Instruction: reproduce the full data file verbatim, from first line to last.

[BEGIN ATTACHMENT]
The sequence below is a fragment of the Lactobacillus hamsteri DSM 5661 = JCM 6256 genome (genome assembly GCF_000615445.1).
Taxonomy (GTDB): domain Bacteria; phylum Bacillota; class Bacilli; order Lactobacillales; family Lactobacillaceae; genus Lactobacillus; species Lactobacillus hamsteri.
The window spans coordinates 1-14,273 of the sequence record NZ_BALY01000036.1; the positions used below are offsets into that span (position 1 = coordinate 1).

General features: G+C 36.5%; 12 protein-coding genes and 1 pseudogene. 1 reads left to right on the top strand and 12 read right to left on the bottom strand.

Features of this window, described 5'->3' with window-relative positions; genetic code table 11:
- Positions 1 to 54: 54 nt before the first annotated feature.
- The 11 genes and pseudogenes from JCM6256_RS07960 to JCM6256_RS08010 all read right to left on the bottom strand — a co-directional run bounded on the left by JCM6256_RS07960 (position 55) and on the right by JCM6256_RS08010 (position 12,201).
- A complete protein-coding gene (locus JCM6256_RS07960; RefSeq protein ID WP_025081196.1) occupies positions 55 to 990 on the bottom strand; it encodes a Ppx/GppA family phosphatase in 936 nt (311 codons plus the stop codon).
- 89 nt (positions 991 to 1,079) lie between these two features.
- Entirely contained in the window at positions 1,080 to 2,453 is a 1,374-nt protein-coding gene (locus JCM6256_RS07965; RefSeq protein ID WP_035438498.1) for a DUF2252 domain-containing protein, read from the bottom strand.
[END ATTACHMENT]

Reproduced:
The sequence below is a fragment of the Lactobacillus hamsteri DSM 5661 = JCM 6256 genome (genome assembly GCF_000615445.1).
Taxonomy (GTDB): domain Bacteria; phylum Bacillota; class Bacilli; order Lactobacillales; family Lactobacillaceae; genus Lactobacillus; species Lactobacillus hamsteri.
The window spans coordinates 1-14,273 of the sequence record NZ_BALY01000036.1; the positions used below are offsets into that span (position 1 = coordinate 1).

General features: G+C 36.5%; 12 protein-coding genes and 1 pseudogene. 1 reads left to right on the top strand and 12 read right to left on the bottom strand.

Features of this window, described 5'->3' with window-relative positions; genetic code table 11:
- Positions 1 to 54: 54 nt before the first annotated feature.
- The 11 genes and pseudogenes from JCM6256_RS07960 to JCM6256_RS08010 all read right to left on the bottom strand — a co-directional run bounded on the left by JCM6256_RS07960 (position 55) and on the right by JCM6256_RS08010 (position 12,201).
- A complete protein-coding gene (locus JCM6256_RS07960; RefSeq protein ID WP_025081196.1) occupies positions 55 to 990 on the bottom strand; it encodes a Ppx/GppA family phosphatase in 936 nt (311 codons plus the stop codon).
- 89 nt (positions 991 to 1,079) lie between these two features.
- Entirely contained in the window at positions 1,080 to 2,453 is a 1,374-nt protein-coding gene (locus JCM6256_RS07965; RefSeq protein ID WP_035438498.1) for a DUF2252 domain-containing protein, read from the bottom strand.